Retention of Medical Records

The Medical Council Guide to Professional Conduct and Ethics for Registered Medical Practitioners (Section 33.4) states that “You must comply with data protection and other legislation relating to storage, disposal and access to records”.

Helpful guidance to record retention is set out in the National Hospitals Office (NHO) Code of Practice for Healthcare Records Management published in 2007 and also in the HSE Record Retention Periods, Health Service policy of 2013. The relevant periods are outlined in the table below.

 

Type of Patient Record

Retention Period

Adult/General

8 years after last contact.

Deceased patients

8 years after date of death.

Children and young people

Retain until the patient's 25th birthday or 26th if young person was 17 at the conclusion of treatment, or eight years after death. If the illness or death had potential relevance to adult conditions or genetic implications, specific advice should be sought as to whether to retain the records for a longer period.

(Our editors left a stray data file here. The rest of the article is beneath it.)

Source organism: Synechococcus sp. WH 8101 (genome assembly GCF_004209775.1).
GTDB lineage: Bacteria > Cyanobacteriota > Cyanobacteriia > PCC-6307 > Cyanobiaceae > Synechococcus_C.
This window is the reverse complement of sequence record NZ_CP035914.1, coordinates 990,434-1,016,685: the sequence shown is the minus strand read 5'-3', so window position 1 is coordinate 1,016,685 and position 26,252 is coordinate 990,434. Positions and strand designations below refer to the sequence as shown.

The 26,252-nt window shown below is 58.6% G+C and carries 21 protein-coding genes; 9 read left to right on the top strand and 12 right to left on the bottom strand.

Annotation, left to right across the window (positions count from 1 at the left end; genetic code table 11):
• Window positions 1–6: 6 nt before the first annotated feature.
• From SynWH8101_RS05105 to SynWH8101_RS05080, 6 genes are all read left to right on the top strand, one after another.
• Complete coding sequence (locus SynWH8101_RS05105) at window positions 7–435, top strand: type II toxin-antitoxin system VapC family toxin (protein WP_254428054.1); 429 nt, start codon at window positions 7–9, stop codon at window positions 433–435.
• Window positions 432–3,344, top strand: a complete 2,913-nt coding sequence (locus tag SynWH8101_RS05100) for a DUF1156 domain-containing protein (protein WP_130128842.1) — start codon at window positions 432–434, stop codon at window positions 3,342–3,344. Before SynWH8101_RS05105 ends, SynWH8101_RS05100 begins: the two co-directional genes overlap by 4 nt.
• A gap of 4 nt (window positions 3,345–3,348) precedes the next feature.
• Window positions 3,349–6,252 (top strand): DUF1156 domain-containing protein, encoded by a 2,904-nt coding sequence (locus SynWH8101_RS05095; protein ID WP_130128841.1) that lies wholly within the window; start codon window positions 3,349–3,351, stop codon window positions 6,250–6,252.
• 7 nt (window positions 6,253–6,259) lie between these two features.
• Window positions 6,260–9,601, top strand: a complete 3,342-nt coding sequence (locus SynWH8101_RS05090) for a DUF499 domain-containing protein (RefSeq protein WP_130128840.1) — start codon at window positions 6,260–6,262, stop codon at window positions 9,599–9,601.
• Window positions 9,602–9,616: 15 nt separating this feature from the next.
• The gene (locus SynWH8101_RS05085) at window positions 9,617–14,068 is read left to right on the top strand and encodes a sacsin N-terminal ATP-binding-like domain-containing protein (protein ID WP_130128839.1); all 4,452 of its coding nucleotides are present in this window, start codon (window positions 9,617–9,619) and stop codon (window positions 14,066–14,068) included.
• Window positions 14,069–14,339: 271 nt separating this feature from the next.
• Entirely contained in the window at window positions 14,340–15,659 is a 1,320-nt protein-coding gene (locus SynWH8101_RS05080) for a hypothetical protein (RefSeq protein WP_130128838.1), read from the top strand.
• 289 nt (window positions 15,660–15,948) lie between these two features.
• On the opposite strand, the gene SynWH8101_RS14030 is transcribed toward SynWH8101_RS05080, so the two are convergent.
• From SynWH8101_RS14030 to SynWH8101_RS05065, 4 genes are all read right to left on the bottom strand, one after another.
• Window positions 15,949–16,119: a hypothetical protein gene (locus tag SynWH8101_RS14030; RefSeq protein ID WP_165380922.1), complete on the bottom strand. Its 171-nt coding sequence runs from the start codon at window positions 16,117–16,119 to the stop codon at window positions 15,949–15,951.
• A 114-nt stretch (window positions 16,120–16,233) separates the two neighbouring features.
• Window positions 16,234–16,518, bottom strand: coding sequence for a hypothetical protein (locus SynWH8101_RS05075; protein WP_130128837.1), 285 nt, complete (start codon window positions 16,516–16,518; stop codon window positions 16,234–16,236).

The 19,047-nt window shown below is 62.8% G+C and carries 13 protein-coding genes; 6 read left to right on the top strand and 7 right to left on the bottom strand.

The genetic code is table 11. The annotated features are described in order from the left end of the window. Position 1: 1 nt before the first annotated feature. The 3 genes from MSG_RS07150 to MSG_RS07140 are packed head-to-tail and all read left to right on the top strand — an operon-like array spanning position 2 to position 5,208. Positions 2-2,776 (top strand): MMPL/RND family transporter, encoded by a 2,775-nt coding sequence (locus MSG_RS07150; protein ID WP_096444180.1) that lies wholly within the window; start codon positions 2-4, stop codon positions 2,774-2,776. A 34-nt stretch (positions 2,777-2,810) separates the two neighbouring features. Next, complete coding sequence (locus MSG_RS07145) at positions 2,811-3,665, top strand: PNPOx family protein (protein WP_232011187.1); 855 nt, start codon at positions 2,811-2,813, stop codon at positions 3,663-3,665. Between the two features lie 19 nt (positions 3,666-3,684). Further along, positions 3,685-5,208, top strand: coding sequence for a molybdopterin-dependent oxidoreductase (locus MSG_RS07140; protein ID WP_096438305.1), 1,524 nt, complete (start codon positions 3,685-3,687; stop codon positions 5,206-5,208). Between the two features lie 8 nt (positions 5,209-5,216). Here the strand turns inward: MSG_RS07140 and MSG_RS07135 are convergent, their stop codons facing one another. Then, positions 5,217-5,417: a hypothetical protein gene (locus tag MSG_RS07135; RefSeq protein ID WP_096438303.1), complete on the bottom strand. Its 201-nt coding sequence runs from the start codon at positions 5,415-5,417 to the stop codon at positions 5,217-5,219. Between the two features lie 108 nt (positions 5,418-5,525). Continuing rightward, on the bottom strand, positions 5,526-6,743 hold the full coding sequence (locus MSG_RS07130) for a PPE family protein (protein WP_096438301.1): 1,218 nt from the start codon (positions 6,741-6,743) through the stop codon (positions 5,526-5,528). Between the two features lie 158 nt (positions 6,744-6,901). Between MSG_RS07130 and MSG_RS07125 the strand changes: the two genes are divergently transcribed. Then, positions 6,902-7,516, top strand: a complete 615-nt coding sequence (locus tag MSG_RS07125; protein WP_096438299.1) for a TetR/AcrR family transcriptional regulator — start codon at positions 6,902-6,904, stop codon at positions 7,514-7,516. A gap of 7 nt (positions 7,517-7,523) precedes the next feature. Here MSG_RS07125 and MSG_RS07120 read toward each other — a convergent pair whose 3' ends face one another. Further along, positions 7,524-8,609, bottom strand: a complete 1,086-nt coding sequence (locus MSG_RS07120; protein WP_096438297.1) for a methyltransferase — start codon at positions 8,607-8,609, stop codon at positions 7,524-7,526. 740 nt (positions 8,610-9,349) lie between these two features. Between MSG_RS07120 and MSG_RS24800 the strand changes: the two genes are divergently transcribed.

Maternity (all obstetric and midwifery records, including those of episodes of maternity care that end in stillbirth or where the child later dies)

25 years after the birth of the last child.

Mentally disordered persons (within the meaning of the Mental Health Acts 1945 to 2001)

20 years after the date of last contact between the patient and the doctor, or eight years after the death of the patient if sooner.

Patients included in clinical trials

20 years.

Suicide - notes of patients having committed suicide

10 years.

Cause of Death Certificate Counterfoils

2 years.

Records/documents related to any litigation

NHO recommend that the records are reviewed 10 years after the file is closed. Note however, if the litigation related to a child, this should not be used to lessen the retention period set out above.

 

NB: It is important to keep a log of records which are shredded in accordance with your retention policy. 

The contents of this publication are indicative of current developments and contain guidance on general medico legal queries. It does not constitute and should not be relied upon as definitive legal, clinical or other advice and if you have any specific queries, please contact Medisec for advice.


Share this article: